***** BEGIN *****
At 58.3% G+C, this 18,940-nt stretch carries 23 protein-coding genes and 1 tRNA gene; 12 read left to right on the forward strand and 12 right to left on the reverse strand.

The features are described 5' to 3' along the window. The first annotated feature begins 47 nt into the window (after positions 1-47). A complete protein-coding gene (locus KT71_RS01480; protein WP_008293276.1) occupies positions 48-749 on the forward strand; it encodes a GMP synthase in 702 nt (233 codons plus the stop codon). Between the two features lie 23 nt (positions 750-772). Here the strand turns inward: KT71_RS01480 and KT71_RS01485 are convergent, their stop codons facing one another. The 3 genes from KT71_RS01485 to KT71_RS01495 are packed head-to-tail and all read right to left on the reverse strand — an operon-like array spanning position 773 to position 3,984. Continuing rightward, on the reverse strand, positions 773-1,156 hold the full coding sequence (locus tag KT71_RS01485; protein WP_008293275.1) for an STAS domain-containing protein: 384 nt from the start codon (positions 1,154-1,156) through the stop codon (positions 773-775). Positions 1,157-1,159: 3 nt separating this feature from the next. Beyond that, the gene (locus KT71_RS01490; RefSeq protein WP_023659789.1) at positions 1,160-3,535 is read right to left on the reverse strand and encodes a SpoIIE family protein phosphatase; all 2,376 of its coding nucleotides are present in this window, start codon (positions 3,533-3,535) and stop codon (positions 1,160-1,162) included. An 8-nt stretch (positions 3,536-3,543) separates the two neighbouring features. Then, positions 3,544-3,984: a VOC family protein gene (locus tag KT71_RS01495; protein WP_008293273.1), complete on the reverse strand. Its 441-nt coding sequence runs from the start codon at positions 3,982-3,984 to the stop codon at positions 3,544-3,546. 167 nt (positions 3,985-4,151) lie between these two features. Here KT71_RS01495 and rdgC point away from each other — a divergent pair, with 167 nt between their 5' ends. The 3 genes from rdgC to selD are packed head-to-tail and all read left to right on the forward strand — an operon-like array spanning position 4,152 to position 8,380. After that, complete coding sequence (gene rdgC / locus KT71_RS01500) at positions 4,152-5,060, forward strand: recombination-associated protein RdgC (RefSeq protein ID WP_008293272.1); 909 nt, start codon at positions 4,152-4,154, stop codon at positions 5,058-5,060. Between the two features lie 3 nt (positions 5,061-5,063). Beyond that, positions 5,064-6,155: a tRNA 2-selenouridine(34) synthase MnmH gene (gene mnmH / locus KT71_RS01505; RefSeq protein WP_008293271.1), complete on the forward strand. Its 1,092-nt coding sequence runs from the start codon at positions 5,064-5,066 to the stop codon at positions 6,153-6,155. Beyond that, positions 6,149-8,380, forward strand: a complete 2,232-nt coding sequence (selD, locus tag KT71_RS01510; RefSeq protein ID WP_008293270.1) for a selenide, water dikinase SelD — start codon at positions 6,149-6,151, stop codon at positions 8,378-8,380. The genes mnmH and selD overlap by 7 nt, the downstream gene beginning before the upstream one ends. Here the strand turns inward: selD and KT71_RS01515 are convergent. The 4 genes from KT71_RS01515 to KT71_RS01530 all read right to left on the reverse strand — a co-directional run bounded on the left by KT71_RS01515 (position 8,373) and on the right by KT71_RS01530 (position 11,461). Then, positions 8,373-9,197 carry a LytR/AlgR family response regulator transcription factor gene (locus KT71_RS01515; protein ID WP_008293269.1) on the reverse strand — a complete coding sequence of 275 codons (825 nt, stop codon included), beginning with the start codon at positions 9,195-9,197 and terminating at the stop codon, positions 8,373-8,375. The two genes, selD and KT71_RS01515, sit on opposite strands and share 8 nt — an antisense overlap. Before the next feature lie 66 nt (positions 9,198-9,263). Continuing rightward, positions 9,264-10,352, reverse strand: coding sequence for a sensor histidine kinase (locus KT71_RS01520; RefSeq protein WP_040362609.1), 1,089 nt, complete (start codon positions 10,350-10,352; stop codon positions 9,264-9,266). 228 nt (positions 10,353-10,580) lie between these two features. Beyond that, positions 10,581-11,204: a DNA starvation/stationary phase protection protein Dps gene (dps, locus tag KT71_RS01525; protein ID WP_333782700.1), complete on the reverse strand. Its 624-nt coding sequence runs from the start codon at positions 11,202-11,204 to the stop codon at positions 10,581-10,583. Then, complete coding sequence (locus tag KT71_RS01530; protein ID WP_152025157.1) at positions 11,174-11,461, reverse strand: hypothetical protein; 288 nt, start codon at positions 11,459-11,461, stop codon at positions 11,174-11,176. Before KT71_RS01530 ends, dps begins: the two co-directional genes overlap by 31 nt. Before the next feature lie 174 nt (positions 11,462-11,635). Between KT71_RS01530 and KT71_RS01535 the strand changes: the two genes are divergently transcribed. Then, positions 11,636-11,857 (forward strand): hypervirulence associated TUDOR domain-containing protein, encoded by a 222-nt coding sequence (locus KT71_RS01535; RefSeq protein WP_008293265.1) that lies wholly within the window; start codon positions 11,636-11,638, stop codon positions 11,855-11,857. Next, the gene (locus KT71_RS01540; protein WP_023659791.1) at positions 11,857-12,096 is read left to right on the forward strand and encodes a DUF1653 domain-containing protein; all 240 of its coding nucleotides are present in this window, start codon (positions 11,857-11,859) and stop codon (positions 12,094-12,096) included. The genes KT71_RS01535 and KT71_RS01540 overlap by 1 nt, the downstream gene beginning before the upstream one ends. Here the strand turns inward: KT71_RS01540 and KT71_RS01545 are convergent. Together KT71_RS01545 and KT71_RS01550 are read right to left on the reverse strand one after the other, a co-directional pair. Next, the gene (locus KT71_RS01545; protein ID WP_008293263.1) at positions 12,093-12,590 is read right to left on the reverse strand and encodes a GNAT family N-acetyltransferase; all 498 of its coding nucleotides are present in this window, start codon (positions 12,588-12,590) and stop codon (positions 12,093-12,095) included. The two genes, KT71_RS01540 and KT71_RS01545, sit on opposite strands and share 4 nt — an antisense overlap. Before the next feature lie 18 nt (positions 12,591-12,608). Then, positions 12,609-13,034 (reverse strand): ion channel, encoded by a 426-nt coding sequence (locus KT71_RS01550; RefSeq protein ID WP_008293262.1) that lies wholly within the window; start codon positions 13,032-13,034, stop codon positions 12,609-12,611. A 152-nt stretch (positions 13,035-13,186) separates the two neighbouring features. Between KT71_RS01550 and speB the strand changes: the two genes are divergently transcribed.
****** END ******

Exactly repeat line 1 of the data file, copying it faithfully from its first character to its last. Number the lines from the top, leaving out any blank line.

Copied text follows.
At 58.3% G+C, this 18,940-nt stretch carries 23 protein-coding genes and 1 tRNA gene; 12 read left to right on the forward strand and 12 right to left on the reverse strand.